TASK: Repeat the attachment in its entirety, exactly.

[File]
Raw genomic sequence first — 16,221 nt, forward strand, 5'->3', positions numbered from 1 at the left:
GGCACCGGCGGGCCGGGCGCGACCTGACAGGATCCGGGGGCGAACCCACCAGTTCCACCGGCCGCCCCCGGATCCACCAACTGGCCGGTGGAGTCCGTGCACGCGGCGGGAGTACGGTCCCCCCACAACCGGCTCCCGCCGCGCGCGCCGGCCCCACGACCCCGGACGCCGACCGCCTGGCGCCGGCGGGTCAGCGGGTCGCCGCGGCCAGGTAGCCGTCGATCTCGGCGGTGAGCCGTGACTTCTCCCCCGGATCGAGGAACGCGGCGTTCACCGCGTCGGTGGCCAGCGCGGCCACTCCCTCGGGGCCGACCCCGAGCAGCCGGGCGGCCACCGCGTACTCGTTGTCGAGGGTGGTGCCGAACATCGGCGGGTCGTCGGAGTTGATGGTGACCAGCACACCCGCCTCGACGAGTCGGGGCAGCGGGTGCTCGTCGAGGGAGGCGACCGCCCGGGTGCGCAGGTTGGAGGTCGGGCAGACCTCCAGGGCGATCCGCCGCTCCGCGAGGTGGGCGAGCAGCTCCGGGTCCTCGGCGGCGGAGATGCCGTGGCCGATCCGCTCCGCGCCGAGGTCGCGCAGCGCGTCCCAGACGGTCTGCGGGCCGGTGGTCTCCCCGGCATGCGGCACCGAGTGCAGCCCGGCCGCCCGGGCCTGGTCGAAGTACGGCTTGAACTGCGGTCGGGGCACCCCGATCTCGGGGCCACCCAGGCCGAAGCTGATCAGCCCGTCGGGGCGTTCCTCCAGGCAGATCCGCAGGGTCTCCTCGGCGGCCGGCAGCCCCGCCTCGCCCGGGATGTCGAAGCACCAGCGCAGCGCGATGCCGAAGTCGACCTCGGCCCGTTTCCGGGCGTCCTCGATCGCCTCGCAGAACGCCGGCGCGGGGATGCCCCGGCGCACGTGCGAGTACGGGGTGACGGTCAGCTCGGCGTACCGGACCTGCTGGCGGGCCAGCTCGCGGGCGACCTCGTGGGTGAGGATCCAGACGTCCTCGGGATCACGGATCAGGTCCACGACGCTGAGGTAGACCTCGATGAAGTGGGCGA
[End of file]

Raw genomic sequence first — 16,221 nt, forward strand, 5'->3', positions numbered from 1 at the left:
GGCACCGGCGGGCCGGGCGCGACCTGACAGGATCCGGGGGCGAACCCACCAGTTCCACCGGCCGCCCCCGGATCCACCAACTGGCCGGTGGAGTCCGTGCACGCGGCGGGAGTACGGTCCCCCCACAACCGGCTCCCGCCGCGCGCGCCGGCCCCACGACCCCGGACGCCGACCGCCTGGCGCCGGCGGGTCAGCGGGTCGCCGCGGCCAGGTAGCCGTCGATCTCGGCGGTGAGCCGTGACTTCTCCCCCGGATCGAGGAACGCGGCGTTCACCGCGTCGGTGGCCAGCGCGGCCACTCCCTCGGGGCCGACCCCGAGCAGCCGGGCGGCCACCGCGTACTCGTTGTCGAGGGTGGTGCCGAACATCGGCGGGTCGTCGGAGTTGATGGTGACCAGCACACCCGCCTCGACGAGTCGGGGCAGCGGGTGCTCGTCGAGGGAGGCGACCGCCCGGGTGCGCAGGTTGGAGGTCGGGCAGACCTCCAGGGCGATCCGCCGCTCCGCGAGGTGGGCGAGCAGCTCCGGGTCCTCGGCGGCGGAGATGCCGTGGCCGATCCGCTCCGCGCCGAGGTCGCGCAGCGCGTCCCAGACGGTCTGCGGGCCGGTGGTCTCCCCGGCATGCGGCACCGAGTGCAGCCCGGCCGCCCGGGCCTGGTCGAAGTACGGCTTGAACTGCGGTCGGGGCACCCCGATCTCGGGGCCACCCAGGCCGAAGCTGATCAGCCCGTCGGGGCGTTCCTCCAGGCAGATCCGCAGGGTCTCCTCGGCGGCCGGCAGCCCCGCCTCGCCCGGGATGTCGAAGCACCAGCGCAGCGCGATGCCGAAGTCGACCTCGGCCCGTTTCCGGGCGTCCTCGATCGCCTCGCAGAACGCCGGCGCGGGGATGCCCCGGCGCACGTGCGAGTACGGGGTGACGGTCAGCTCGGCGTACCGGACCTGCTGGCGGGCCAGCTCGCGGGCGACCTCGTGGGTGAGGATCCAGACGTCCTCGGGATCACGGATCAGGTCCACGACGCTGAGGTAGACCTCGATGAAGTGGGCGA